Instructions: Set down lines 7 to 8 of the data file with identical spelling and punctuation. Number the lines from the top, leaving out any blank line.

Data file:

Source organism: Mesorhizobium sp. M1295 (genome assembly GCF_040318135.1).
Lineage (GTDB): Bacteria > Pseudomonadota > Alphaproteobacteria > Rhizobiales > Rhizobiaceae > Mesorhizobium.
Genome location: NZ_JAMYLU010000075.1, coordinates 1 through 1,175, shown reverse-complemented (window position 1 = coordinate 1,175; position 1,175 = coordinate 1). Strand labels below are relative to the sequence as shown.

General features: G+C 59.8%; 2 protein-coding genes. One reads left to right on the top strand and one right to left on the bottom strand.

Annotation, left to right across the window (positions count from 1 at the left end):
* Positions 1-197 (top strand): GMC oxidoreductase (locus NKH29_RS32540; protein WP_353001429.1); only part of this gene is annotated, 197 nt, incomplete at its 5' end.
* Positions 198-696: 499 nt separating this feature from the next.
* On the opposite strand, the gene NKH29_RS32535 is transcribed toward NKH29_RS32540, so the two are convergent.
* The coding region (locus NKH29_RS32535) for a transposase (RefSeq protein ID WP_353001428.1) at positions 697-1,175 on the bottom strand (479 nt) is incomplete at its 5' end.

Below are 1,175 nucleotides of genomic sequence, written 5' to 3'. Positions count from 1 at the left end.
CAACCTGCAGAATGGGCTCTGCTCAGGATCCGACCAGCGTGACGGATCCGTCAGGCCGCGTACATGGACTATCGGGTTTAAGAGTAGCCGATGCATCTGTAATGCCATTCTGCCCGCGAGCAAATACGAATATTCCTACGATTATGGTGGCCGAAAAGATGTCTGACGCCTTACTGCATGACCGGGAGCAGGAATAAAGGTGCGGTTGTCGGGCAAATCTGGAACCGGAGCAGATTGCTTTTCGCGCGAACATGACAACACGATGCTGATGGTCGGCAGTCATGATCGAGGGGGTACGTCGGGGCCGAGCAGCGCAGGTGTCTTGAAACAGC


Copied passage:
* Positions 198-696: 499 nt separating this feature from the next.
* On the opposite strand, the gene NKH29_RS32535 is transcribed toward NKH29_RS32540, so the two are convergent.